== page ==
LORDSTOWN — Just weeks away from an open house for investors and analysts, Lordstown Motors Corp. told investors the company might not make it through the year without new financing.
It’s also been subpoenaed by the U.S. Securities and Exchange Commission in relation to its public merger last year as well as its pre-orders for its all-electric pickup truck, the Lordstown Endurance, which a short-selling firm claims were fabricated.
Just before the stock market closed Tuesday, the electric vehicle startup filed an amendment to its 2020 annual report to the SEC and disclosed its “substantial doubt” about continuing “as a going concern,” a term which alerts investors that the company is struggling financially and that shareholders are at risk.
The company had about $587 million in cash or equivalents and a $260 million deficit by the end of March. The company lost $125 million in the first quarter.
“Our ability to continue as a going concern is dependent on our ability to complete the development of our electric vehicles, obtain regulatory approval, begin commercial scale production and launch the sale of such vehicles,” reads the filing. “We believe that our current level of cash and cash equivalents are not sufficient to fund commercial scale production and the launch of sale of such vehicles.”
Following the first report of the new filing, Lordstown Motors shares (NASDAQ: RIDE) tanked nearly 28 percent in the last half-hour of trading, to close at $11.22. Just a half-hour before close, it was at $15.50.
No company comment; diminished goals
A Lordstown Motors spokesperson declined to comment directly on the Tuesday filing, and instead referred to comments CEO Steve Burns made during a May investors call.
It was then Burns announced the company’s future cashflow concerns, yet he also underlined the company’s commitment to meeting its late September goal to start limited production of the Endurance. Even that commitment was only to build 1,000 units; half of the company's original target.
“The worst, worst case: We’re still making pickup trucks this year,” Burns said.
The company’s current budget allows for a limited run of the Endurance later this year, according to the Tuesday filing. It had previously planned for mass production to begin in September.
“Additional funding is needed for production in 2022 and beyond and to continue our ramp up to full commercial production. The amounts required may be significant,” reads the filing.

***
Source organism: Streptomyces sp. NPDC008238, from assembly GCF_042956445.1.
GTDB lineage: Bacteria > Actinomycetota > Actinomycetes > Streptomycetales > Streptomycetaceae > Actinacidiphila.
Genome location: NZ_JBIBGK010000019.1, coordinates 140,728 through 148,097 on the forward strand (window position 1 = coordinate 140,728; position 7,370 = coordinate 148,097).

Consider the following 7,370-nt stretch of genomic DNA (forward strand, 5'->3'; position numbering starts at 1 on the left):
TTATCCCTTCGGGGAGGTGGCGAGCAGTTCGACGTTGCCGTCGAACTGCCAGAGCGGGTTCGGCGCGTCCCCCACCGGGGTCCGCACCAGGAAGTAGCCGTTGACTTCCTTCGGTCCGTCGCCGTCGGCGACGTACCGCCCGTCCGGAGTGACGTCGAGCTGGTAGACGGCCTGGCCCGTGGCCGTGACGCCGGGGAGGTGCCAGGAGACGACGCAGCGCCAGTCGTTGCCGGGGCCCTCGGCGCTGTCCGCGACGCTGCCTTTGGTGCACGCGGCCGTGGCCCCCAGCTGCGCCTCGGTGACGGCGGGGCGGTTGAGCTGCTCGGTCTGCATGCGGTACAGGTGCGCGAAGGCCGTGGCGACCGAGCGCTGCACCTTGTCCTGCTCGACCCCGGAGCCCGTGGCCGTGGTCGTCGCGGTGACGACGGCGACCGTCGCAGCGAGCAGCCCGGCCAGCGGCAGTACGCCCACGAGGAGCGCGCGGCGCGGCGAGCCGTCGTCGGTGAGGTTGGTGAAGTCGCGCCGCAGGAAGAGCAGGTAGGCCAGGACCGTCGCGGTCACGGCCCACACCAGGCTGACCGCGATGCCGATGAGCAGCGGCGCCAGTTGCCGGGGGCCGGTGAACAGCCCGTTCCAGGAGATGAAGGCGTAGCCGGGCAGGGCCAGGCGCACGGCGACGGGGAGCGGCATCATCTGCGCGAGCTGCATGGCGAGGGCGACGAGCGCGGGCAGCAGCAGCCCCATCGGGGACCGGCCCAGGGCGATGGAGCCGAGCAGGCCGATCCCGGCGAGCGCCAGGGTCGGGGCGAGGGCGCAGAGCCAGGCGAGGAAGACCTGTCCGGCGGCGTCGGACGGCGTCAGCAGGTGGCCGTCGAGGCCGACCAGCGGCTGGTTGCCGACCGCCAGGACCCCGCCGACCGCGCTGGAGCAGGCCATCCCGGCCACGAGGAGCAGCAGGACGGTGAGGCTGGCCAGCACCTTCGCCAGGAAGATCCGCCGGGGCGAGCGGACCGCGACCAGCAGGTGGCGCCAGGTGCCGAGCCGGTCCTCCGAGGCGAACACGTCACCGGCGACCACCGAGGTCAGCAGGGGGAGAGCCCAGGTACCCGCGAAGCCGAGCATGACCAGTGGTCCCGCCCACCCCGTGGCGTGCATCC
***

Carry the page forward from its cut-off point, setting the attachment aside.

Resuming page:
Executives are now delaying some spending to keep limited operations going — choosing to focus on retooling efforts at the 55-year-old former General Motors plant — and looking for alternative funding sources like issuing new equity or debt — or a hybrid of the two, called “mezzanine” debt — obtaining new lines of credit or making arrangements with strategic partners.
Lordstown Motors late last year announced its partnership with Camping World, which pledged a nationwide service support network for the Endurance.
“As we seek additional sources of financing, there can be no assurance that such financing would be available to us on favorable terms or at all,” reads the Tuesday filing.
“If we are unable to raise additional capital in the near term, our operations and production plans will be scaled back or curtailed and, if any funds raised are insufficient to provide a bridge to full commercial production and generation of sufficient funds from operations, our successful operation and growth would be impeded.”
That retooling work at the Lordstown plant, though “nearly complete,” according to the company, has faced delays and cost overruns.
“These risks could be exacerbated because we are attempting to modify a complex, originally designed to build traditional internal combustion engine vehicles, to support the emerging technologies behind electric vehicles,” reads the filing.
Lordstown Motors is also seeking a federal loan typically offered to retool manufacturing facilities for new vehicle technology — it’s the same loan which Burns says helped establish electric vehicle-maker Tesla Motors — but there are no guarantees on whether it will land the funding, how much it will be or when they can expect it.
Lordstown Motors executives have yet to directly address a damning report published in March by a short-seller firm, alleging the company’s purported 100,000 pre-orders for the Endurance are largely fictitious and that the company is far behind on its September production goal.